Interrupting an earth-shattering rendition of their song Deathless, Ibeyi take a moment to address the audience. ‘They tell me this town was built on volcanoes, so you guys know all about fire,’ Lisa-Kaindé Diaz quips, inviting us to ‘spit fire’ along with her and her sister Naomi for one final incendiary chorus.
Right from the start of their magnificent set, the Diaz twins bring fire to Leith Theatre. Following an impressive support slot from soulful Glasgow singer Cara Rose, the duo enter to cacophonous drums and flashes of lightning projected onto the wall behind them. With a wealth of new material to showcase from their third studio album Spell 31, released in May of this year, they begin with the incandescent vocals and grimy electronics of imposing lead single Made of Gold.
Taking their name from the Yoruba word for twins, Ibeyi have been beguiling listeners with their resplendent harmonies and soaring melodies since their 2015 self-titled debut, released when they were just 20. Inspired by their father, the acclaimed Cuban percussionist Anga Díaz, the French/Cuban/Venezuelan duo combine traditional Cuban instrumentation with elements of modern R&B and hip-hop. Their lyrics are equally multi-cultural, alternating between English, French, Spanish and Yoruba.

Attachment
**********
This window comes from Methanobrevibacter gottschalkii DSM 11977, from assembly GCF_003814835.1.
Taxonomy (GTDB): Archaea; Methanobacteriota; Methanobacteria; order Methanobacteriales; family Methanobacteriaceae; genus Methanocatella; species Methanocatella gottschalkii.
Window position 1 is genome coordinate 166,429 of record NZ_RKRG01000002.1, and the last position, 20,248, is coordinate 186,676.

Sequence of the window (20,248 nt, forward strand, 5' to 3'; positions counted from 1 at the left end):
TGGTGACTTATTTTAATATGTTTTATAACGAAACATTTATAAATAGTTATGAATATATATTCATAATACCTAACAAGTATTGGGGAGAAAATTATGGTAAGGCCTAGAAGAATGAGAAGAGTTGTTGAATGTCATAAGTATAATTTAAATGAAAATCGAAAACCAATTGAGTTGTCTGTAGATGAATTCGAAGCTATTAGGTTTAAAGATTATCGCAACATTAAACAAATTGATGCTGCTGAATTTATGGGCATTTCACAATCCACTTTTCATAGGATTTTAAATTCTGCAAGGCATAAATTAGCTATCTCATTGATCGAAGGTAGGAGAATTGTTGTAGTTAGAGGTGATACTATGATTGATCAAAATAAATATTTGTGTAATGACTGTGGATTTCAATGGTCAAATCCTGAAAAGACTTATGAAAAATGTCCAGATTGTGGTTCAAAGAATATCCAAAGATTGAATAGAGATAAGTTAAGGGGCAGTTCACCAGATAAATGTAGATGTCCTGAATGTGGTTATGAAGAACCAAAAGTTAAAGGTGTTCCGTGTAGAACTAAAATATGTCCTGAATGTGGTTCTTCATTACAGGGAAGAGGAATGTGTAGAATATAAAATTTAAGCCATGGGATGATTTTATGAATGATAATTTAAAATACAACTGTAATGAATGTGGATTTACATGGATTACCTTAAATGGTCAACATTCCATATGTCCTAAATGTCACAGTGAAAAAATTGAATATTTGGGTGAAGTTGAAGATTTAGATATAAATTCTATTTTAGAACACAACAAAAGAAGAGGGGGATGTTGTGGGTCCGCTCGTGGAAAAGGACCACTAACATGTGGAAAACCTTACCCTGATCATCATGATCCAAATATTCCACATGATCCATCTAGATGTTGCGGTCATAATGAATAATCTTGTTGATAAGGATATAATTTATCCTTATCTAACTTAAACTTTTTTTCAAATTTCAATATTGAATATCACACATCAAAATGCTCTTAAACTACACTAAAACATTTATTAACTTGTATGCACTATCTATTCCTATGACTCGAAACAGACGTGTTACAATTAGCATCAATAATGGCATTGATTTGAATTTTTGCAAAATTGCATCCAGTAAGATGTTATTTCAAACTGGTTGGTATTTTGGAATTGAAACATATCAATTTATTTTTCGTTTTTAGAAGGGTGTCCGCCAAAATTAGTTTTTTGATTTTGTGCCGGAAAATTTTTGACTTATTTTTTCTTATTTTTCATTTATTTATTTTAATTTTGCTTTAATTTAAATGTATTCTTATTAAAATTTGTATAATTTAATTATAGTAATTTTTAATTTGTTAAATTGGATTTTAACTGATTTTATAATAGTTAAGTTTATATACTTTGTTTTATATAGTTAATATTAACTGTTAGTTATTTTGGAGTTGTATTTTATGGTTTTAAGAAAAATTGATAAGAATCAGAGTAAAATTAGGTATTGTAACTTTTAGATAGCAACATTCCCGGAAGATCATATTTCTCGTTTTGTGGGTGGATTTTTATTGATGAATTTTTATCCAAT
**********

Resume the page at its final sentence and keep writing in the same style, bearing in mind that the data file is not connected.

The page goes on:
Bolstered by a drummer and another musician producing their recorded and synthesised sounds, the star of the show is always the sisters’ voices; their harmonies radiate around the theatre, joyful and rich on the balmy outro of 2015’s Ghosts, while taking on a silken, hymnal quality for the haunting Oya. But Naomi brings a Latin flair and a thunderous, pounding beat on the cajón and Batá drums, Peruvian and Yoruba percussion instruments respectively, while Lisa-Kaindé’s piano softens the hard angles. Her solemn minor chords provide the backbone for Mama Says, a poignant song about the loss of the twins’ father, while Naomi sprinkles in a light beat comprised of knee-slaps and finger clicks.
Though the show never lulls for a second, the duo take the energy up a notch with a double-bill of empowerment anthems: No Man Is Big Enough for My Arms and the rousing drama of Rise Above. From there, they launch straight into the ruthless, lurching chorus of ‘This Is Not America’, their recent collaboration with Puerto Rican rapper Residente, before thrusting us into the storm of Deathless, their 2017 track recorded with Kamasi Washington.
Finally pausing for breath, Lisa-Kaindé makes another candid address to the audience, introducing Sister 2 Sister as a love song she and Naomi wrote for each other. This heartfelt celebration of sibling love, accompanied by home-video clips of the girls growing up, is easily the night’s most feel-good moment. And rest assured no resident of North Edinburgh will be in any doubt of how to pronounce the duo’s name, thanks to the far-from-shy crowd wholeheartedly assisting with the chorus’s triumphant refrain: ‘here’s how you say it: EE-BAY-EE!’
But the sisters conclude on a softer note with an understated rendition of Tears Are Our Medicine, a track from their latest album. As Lisa-Kaindé points out, the song’s tender poetry homes in on what is a core theme across their discography: that of healing. And accompanied only by bass guitar, this finale strips back the excess noise to focus on the foundation of Ibeyi’s music: their voices.
With thanks to Zoë White for this review.